Last edited 09/03/16 11:34 pm

    The S7 could potentially make me jump ship from iPhone.

    It might not look it from the aestetics in comparision to the S6, but Samsung kind of did a 180 degree with this handset.

    Last edited 09/03/16 5:22 pm

      How so?

        I predict a few months in, the S7 will drop below the $1K mark, probably even below $900.
        It's a struggle getting a iP6s 16GB for sub-$900.

        Strong rumours of the audio jack getting the chop is a big grip for me. Having to change/retrofit existing accessories is a pain and a money making exercise.
        BT is a major power drain from experience and I suspect Lightning audio products will place more wear on the (proposed) single ingress of the device.

        Apple's obsession with slimmer phones. For Pete's sake, leave the thickness alone and improve the battery.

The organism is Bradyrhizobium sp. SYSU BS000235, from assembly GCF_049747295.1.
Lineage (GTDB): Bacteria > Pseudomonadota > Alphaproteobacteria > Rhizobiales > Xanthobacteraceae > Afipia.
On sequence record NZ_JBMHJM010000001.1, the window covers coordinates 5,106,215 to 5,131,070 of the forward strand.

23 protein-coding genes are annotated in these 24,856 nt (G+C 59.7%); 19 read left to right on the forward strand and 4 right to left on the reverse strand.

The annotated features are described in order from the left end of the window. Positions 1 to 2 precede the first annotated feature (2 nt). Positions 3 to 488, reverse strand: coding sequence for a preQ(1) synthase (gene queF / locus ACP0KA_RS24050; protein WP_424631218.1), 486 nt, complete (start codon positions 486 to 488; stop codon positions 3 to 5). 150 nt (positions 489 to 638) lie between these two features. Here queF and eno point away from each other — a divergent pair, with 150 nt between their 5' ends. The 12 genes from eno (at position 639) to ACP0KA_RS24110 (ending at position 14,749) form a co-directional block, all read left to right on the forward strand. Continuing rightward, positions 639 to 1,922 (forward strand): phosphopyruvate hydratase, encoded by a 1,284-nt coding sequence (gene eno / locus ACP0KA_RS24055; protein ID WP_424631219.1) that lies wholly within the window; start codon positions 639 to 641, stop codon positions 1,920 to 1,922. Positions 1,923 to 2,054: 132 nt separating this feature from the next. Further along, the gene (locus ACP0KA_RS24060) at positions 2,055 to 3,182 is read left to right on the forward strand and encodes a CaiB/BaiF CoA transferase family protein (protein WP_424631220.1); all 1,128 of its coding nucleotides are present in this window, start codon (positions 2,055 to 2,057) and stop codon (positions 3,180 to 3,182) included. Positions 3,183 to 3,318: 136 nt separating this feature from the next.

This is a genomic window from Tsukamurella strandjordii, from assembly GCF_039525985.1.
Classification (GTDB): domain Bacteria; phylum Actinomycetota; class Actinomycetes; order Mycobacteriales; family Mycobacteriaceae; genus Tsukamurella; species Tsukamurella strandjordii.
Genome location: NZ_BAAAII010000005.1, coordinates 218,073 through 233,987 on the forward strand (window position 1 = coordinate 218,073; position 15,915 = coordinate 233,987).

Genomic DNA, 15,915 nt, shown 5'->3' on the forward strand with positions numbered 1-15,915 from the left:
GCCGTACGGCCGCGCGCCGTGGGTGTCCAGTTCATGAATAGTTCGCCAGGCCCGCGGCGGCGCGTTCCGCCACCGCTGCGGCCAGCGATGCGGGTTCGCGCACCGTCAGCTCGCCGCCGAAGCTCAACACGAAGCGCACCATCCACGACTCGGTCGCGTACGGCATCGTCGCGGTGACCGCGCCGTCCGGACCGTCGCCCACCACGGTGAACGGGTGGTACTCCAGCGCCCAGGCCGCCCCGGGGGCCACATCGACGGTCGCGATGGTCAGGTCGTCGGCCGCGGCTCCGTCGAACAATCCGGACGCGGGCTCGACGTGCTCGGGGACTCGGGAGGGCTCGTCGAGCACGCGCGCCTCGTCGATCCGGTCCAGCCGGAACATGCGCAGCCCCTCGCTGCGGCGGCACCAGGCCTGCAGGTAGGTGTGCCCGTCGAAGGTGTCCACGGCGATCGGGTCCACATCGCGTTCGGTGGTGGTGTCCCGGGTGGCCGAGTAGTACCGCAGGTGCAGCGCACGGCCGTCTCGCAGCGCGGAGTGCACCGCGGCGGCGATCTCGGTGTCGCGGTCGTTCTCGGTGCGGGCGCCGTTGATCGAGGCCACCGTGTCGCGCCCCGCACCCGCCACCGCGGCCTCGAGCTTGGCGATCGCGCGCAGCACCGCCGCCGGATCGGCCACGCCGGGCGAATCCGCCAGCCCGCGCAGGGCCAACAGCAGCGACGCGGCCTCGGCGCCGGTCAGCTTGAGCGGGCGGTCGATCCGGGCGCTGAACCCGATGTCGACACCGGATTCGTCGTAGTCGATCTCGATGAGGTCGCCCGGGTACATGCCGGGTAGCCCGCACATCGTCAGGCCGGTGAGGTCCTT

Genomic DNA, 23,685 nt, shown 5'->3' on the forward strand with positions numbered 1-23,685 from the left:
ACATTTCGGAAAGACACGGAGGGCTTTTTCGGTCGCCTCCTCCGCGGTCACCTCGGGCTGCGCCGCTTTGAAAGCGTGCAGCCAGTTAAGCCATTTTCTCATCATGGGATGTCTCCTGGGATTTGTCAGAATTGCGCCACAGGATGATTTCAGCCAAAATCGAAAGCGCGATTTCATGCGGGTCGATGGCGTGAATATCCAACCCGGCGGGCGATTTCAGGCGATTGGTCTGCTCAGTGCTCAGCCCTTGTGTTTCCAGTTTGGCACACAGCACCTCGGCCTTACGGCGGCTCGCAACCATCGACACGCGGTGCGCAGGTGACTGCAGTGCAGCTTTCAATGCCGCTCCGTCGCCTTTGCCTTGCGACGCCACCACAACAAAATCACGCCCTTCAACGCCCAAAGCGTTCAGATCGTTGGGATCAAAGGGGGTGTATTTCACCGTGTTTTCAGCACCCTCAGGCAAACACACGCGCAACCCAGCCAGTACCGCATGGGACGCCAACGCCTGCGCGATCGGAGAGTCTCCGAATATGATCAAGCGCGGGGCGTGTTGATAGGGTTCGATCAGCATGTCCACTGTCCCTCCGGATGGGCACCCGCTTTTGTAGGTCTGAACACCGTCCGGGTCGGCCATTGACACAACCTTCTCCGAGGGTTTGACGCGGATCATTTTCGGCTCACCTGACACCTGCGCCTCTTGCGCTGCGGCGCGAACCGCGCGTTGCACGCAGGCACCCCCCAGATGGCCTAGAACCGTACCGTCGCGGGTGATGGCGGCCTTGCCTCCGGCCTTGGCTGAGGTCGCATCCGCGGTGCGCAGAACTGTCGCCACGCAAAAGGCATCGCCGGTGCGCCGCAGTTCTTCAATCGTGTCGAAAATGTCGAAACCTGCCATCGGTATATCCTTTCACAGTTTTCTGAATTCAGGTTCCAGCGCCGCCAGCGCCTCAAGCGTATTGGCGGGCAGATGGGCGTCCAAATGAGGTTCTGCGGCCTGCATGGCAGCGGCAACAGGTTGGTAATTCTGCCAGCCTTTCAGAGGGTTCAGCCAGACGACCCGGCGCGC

Beyond that, both makes don't offer anything compelling for me other than the camera. Seems the S7 has been rated high in reviews I've read.

        Although a bit of a novelty, I welcome the water resistant feature. Might come in handy...

        There my justifications for considering the opposition.

        Having said that, if I come across a reasonably priced iP 6s, I'll still buy it.

        Last edited 11/03/16 7:42 am

    Hi Campbell, what's the battery life like? Under heavy usage with more than sufficient (but not max) brightness? What's the screen on time under heavy use?